Table of Contents

Standard Configurations

Standard configurations are all the typical configurations, such as stereo and 5.1, where each channel has a name giving a hint about the placement of its corresponding speaker. For example, "Height Back Left" is placed to the back and to the left of the listener, above the ground.


The LFE (.1) is never downmixed. If both the input and output configurations have an LFE channel, the signal of the LFE channel of the input is copied over to that of the output. If the output does not have an LFE channel, the signal of the LFE channel of the input is dropped.

Surround versus side

With 4.x and 5.x configurations, there is only one pair of speakers that is not in the front, so there is no distinction between "side" or "back" channels. They are both synonyms of "surround." For these configurations, we chose to consistently call surround channels SL and SR, where "S" stands for "surround." This led to a somewhat arbitrary decision whereby the surround channels SL and SR of 4.x and 5.x configurations are mapped to the side channels SL and SR of 6.x and 7.x configurations, instead of the back channels BL and BR. This preference is justified by the fact that the preferred angles of surround speakers in 5.1 setups, as advocated by Dolby, matches those of the side speakers in 7.1 setups.

For more details, please see and .

[Note] Note
At the moment, there is no way to configure Wwise to route surround channels of 4.x or 5.x configurations into the back channels of 6.x or 7.x configurations.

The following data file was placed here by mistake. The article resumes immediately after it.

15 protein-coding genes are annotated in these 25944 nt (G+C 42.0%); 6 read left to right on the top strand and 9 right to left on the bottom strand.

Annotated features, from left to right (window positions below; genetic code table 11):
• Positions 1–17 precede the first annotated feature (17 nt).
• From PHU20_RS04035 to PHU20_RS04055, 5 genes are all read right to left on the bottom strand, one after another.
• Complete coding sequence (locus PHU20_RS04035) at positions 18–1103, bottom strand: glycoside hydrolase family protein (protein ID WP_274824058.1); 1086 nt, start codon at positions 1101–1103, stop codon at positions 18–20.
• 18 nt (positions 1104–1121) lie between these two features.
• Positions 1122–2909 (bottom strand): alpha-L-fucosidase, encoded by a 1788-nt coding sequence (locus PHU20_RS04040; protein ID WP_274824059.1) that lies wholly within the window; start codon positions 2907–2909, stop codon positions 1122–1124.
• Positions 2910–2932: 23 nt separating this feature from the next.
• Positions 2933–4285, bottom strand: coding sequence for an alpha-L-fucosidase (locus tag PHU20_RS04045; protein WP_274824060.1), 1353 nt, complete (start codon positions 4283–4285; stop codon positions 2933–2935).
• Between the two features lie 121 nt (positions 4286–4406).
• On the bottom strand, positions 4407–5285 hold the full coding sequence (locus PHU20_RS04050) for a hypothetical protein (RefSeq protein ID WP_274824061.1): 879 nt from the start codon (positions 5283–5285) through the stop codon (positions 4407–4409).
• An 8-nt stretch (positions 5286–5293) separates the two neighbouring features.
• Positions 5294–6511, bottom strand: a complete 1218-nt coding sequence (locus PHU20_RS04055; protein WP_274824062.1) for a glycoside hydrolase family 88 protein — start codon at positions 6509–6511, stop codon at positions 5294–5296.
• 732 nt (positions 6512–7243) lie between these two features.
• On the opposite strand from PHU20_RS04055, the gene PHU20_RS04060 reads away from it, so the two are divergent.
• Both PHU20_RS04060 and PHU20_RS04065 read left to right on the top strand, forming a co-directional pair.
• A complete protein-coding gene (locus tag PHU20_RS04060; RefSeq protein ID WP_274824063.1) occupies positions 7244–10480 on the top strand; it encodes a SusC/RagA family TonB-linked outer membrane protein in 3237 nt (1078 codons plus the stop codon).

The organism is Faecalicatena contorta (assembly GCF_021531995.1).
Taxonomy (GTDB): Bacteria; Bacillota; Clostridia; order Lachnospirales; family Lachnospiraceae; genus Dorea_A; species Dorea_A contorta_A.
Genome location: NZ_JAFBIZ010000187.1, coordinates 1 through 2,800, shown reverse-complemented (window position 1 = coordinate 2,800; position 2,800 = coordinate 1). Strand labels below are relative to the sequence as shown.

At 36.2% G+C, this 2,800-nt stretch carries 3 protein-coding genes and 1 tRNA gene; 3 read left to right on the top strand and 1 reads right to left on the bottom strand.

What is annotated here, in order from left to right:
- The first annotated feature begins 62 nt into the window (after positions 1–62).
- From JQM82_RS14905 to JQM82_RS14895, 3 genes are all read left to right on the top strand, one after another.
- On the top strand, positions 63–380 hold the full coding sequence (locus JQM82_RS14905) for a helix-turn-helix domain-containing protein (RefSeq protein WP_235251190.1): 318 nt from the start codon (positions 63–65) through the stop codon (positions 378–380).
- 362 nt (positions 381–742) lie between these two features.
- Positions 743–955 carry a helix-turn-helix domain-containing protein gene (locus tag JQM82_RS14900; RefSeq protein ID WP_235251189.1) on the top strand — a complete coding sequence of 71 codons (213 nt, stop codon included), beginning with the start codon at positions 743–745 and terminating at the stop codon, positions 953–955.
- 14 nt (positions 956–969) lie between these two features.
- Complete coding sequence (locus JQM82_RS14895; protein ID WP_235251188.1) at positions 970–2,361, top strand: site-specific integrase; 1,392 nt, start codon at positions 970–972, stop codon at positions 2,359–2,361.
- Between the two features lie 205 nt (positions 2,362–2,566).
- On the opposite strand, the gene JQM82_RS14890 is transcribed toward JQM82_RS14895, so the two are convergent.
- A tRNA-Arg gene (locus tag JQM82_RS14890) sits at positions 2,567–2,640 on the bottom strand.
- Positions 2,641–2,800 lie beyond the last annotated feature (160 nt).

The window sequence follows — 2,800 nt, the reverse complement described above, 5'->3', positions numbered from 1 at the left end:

The Wwise downmix performs no normalization, given the arbitrary nature of normalization coefficients. It is, therefore, common that downmixing from configurations with large numbers of channels to configurations with few channels results in loudness gains. Designers should take care of normalizing according to their taste using States or RTPCs on Bus volume(s).

Configurations with height channels

At the moment, downmix tables for configurations with "height channels" (HXX) do not exist. Height channels are treated like the LFE channels. This means they are mapped directly when they exist in the output but, otherwise, they are dropped.

For example, here is what happens if you route a 7.0.4 input (FL-FR-C-SL-SR-BL-BR-HFL-HFR-HBL-HBR) to a 5.0.2 output (FL-FR-C-SL-SR-HFL-HFR):

  • The input's BL and BR are downmixed into the output's SL and SR, as per the equations of the To 5.x table.
  • The input's HFL and HFR are passed to the output's HFL and HFR.
  • The input's HBL and HBR are dropped because they do not exist in the output.

Other configuration types

Anonymous and ambisonic configurations do not implement downmixing. Routing behaves like the LFE channel in standard configurations. If a corresponding channel exists in the output, it is copied over; otherwise, it is dropped.